Utah Schools Asking Legislature for More Money

Utah Schools Asking Legislature for More Money

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SALT LAKE CITY (AP) -- Utah's public schools will be asking the Legislature for 13 percent increase in funding next year, but they aren't likely to get anywhere near that.

"This fairly states the need that exists in public education today," Patrick Ogden, associate state superintendent over budgeting, said Friday, when the school board approved its preliminary budget request. "It's incumbent on us to communicate our needs to the Legislature. It's incumbent on the Legislature to (prioritize) those needs ... with other needs in state government and Utah taxpayers."

The request, which could be altered next month when enrollment figures are finalized, includes:

$71 million a 4.3 percent increase for the weighted pupil unit. That would bring the WPU's value from $2,150 to $2,243.

$21.5 million to cover about 7,300 new students, a 1.5 percent estimated enrollment increase, and $2.25 million to cover some 1,300 new students enrolled in six new charter schools.

$10.4 million to restore past budget cuts, including $6.75 million in the block grant directed at improving teacher quality.

$5 million in one-time money for teachers' classroom supplies, a commonly funded proposal.

$203 million for PerformancePlus, the school board's proposal to create a competency-based education system for kindergartners through 12th-graders, boost graduation standards, and ensure all children who struggle receive the extra help they need. Of that amount, $150 million would be ongoing money; $53 million would be for one-time costs.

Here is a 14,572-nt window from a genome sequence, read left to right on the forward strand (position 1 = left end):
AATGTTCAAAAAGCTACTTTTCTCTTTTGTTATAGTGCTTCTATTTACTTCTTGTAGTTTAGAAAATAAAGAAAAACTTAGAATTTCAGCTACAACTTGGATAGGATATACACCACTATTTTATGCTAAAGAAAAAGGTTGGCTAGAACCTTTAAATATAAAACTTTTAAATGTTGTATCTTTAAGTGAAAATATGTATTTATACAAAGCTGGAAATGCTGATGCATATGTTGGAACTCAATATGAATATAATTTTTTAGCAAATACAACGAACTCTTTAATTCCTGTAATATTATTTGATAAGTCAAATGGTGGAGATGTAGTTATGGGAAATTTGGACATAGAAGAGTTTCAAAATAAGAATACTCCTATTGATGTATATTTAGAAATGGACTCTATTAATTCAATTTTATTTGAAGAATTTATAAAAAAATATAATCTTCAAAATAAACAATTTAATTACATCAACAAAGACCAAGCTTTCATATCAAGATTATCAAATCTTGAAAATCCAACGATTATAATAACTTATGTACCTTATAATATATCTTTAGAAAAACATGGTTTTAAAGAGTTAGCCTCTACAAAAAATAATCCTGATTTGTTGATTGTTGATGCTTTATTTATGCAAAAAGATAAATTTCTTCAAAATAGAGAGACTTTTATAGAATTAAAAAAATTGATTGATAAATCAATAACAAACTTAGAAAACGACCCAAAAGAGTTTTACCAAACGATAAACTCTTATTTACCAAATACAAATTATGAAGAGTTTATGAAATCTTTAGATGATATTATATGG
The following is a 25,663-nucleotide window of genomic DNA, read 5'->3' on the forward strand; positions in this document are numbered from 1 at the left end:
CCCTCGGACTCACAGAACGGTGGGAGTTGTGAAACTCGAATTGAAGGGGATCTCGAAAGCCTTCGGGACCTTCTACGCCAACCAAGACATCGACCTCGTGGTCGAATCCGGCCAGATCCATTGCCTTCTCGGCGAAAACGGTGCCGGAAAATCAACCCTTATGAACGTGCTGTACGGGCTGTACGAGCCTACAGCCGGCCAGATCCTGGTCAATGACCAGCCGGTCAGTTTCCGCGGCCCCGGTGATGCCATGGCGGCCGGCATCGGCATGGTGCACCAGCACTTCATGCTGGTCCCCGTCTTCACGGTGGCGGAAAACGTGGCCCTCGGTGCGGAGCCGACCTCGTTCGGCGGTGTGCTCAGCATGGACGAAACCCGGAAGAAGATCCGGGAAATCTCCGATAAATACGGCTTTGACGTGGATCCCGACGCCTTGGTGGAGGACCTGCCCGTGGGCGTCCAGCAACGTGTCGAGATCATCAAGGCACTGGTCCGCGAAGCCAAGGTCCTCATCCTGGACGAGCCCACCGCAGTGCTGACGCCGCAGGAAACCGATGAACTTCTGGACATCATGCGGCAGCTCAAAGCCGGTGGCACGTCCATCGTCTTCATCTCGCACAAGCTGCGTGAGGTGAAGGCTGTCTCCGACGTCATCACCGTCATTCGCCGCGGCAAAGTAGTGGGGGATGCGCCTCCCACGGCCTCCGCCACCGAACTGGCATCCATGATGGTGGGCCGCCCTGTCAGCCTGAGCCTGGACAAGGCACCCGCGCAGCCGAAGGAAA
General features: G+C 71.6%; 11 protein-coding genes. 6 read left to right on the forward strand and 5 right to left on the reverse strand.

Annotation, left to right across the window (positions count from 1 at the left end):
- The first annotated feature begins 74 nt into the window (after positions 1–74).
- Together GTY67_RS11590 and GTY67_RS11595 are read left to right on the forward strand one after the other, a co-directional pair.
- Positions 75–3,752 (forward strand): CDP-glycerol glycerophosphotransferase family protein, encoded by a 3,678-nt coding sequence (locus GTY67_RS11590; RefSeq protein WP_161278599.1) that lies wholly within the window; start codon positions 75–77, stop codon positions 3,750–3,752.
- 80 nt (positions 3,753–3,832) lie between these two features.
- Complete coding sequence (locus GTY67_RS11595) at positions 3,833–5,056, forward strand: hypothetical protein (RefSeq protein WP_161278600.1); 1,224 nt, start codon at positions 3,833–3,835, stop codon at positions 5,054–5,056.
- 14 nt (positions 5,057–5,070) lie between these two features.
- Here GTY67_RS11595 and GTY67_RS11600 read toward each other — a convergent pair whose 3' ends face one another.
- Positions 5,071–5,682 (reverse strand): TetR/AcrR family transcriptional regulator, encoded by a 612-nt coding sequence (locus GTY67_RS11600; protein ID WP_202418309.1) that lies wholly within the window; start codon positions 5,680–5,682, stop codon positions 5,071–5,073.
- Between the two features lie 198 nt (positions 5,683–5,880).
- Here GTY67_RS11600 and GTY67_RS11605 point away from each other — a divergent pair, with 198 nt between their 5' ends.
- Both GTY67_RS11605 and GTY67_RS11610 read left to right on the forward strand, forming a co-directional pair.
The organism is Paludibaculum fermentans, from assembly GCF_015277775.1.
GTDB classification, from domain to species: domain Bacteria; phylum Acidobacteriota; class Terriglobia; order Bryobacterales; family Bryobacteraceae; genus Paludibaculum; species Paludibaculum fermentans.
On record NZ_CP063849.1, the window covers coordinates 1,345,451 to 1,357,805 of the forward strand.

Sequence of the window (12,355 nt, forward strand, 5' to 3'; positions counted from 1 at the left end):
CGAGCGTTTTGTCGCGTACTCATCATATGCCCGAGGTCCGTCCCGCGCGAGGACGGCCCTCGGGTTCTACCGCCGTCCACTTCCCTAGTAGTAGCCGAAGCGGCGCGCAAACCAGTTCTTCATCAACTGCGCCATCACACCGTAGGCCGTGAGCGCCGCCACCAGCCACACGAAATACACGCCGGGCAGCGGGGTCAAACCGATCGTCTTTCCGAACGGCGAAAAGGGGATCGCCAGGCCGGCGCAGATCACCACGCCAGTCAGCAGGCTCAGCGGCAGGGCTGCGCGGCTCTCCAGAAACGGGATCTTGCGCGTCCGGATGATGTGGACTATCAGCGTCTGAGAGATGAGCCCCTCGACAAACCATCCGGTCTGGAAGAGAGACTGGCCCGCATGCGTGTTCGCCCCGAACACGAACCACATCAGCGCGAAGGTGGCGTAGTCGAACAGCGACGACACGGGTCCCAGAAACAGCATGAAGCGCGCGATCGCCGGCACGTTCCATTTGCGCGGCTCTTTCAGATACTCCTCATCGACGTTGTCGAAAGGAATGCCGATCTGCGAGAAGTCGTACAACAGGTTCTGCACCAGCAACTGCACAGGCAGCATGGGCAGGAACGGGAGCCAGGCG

The budget request totals $263.5 million in ongoing money, and $58 million in one-time funds.

The Governor's Office of Planning and Budget has received more than $900 million in new money requests from state agencies.

"However, revenue growth will not begin to address even one-eighth of the budget requests," office director Lynne Ward said in an e-mail to agency heads this week. "Our initial and final recommendations will be much smaller than what you've requested."

Board members recognize that money is tight.

"It's going to take a tax increase," board member Denis Morrill said. "You're not going to be able to invent this money somewhere."

(Copyright 2003 by The Associated Press. All Rights Reserved.)

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